Likewise, we have in Scripture no formal order of worship, no format for preaching, no specific instruction for many of the things which we as Christians are commanded to do, yet it is clear that these are actions we should be taking, that they are to be important parts of our lives. Worship isn't an extra-curricular activity; it is one of the central aspects of the Christian life. And yet, the details, it would appear, are left up to us. Neither in the epistles nor in the book of Acts do we find full descriptions of the early Christians' meetings; only that they did meet, and did so regularly, and that certain things went on (breaking of bread, preaching, etc). What we wind up doing is gleaning what we can from the New Testament what we should be doing, and filling in the gaps according to the tradition of our choice.
In contrast to this, worship in the Old Testament was different: the descriptions of the Law (primarily in Leviticus and Deuteronomy) go very much into detail on the various practices, whether it's the various burnt offerings or cleanliness laws. There was no ambiguity. It was to be done exactly that way. And punishment for doing something wrong was often severe, including death (as in the case of Nadab and Abihu). Likewise Uzzah was struck dead for touching the Ark of the Covenant, which was specifically prohibited. God let the Israelites know, in no uncertain terms, exactly what He wanted them to do.
So why, then, did He not do the same thing with the New Covenant? Certainly we have no need for sacrifices and such because Christ became the one final sacrifice for us, but why were we (apparently) given so much leeway in determining how we conduct ourselves in worship? Why is there no New Testament version of Leviticus? Does how we serve the Lord no longer matter? While it is true that not every single facet of the Jewish religious experience was mapped out in the Old Testament Scriptures, they were prescribed far more specific actions that we as Christians have been.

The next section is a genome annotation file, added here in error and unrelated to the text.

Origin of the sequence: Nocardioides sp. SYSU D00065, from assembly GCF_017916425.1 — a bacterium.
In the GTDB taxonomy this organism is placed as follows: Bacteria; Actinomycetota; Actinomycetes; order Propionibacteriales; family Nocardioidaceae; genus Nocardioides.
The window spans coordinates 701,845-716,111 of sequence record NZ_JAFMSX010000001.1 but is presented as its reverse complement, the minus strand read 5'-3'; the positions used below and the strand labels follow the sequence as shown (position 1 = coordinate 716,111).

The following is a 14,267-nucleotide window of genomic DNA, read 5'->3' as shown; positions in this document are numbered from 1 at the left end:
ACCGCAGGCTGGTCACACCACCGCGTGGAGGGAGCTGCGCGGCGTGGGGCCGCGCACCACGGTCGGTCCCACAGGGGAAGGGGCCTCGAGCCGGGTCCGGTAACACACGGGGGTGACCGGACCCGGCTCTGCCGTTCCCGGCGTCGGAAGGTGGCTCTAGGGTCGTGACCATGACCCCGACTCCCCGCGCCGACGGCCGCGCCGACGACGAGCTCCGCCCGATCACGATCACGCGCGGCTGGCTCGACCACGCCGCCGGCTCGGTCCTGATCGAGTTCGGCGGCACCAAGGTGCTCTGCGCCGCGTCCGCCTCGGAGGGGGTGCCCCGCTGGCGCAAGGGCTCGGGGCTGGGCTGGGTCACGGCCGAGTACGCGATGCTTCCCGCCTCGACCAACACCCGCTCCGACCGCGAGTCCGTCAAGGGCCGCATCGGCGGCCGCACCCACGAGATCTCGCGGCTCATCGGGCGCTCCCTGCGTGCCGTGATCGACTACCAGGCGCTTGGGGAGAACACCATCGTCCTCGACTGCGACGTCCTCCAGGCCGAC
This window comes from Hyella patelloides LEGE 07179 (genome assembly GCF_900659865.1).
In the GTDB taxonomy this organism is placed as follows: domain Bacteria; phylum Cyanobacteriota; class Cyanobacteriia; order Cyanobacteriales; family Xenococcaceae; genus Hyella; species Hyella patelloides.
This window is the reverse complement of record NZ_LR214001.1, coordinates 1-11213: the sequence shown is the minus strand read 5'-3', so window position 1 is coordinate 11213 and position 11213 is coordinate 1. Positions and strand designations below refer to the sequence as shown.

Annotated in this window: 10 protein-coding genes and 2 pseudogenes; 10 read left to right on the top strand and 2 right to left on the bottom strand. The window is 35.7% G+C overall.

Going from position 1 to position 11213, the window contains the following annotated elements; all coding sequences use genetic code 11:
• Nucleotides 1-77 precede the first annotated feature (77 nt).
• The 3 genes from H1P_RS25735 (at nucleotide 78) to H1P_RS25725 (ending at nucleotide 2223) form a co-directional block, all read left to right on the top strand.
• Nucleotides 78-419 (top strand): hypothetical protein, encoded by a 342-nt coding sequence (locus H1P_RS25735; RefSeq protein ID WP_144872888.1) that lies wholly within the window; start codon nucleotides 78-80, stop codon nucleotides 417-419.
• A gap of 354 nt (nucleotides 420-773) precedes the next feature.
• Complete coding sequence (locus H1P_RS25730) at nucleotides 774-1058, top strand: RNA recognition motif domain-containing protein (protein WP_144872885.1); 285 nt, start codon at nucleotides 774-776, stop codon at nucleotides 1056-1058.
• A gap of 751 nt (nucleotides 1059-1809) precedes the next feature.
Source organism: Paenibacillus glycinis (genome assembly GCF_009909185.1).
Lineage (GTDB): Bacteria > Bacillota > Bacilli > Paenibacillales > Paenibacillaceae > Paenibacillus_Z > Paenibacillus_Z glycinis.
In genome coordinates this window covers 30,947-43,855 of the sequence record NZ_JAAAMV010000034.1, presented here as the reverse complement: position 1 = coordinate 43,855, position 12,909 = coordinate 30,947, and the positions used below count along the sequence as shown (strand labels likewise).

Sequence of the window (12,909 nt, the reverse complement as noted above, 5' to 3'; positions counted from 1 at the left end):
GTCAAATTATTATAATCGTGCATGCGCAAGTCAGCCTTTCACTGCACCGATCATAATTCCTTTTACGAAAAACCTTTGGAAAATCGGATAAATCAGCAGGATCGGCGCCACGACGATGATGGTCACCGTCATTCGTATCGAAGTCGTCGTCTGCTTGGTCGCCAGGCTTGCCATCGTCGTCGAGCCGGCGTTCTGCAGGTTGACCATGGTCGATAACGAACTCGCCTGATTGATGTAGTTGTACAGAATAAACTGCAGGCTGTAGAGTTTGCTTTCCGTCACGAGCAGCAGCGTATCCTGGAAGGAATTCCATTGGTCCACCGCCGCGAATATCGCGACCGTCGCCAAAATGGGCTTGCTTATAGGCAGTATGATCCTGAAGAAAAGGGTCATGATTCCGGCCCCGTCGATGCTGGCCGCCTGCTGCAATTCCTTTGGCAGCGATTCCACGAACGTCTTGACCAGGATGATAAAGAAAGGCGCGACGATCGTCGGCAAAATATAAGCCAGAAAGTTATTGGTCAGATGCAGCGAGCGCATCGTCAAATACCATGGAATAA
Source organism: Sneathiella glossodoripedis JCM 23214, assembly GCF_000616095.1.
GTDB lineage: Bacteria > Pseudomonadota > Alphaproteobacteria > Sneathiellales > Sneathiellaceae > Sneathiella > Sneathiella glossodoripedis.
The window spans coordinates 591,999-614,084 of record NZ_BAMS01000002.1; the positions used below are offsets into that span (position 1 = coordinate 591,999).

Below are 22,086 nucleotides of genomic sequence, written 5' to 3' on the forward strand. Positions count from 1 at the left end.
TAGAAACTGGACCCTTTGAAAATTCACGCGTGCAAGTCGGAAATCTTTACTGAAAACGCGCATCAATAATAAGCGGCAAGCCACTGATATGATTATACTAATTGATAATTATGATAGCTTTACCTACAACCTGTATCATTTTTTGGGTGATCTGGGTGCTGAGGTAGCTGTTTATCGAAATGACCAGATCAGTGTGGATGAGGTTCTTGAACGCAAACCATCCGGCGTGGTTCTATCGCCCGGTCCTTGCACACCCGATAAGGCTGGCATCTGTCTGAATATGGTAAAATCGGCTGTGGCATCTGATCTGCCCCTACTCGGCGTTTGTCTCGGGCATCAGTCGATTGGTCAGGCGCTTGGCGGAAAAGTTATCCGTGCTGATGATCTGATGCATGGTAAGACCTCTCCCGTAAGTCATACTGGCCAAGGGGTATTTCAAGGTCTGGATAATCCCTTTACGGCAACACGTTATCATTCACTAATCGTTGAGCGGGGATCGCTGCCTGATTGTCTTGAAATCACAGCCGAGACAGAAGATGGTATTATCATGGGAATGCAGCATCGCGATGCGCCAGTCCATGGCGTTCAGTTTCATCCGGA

However, though much of early Christian worship services was based on Jewish synagogue services, the early church's teachings (and, presumably, practices) came from both epistles and unwritten traditions prescribed by the Apostles themselves. Writings from the Church Fathers describe more fully the practices of the church in its first few centuries, but since they are not Scripture, they are regarded as non-authoritative by many Christians, and so are often completely overlooked, despite some having been written by people who studied directly under the Apostles (such as Ignatius of Antioch). If Scripture only tells us so much, and we do not rely on the witness of those closest temporally to the era, is it not then just guesswork?
Thus we find ourselves coming to our various conclusions, at odds with each other in nearly every way imaginable. Over time, group has grappled with group, be it over the nature of Christ's divinity, heresies such as Gnosticism, methods of baptism, hymnody, iconography, and so on. There are few topics over which Christians will not quarrel. And it's not a new phenomenon: groups threatening to split apart the church by preaching distorted Gospels popped up immediately, and are even addressed in the Epistles (for example, Galatians 1:6ff). Despite Paul's exhortation to the Corinthians, to this day we fight and divide, giving no quarter to those who do not see things our way. Those that do try and bridge the gaps are seen as compromising. Thus by building some bridges we burn others.
How then do we handle trying to do what God wants, while maintaining relations with those who argue with us over how? I've seen far too much of the "us vs. them" mentality to believe that that's the way we ought to act. And yet, you don't have to look far to see that this is the way things are.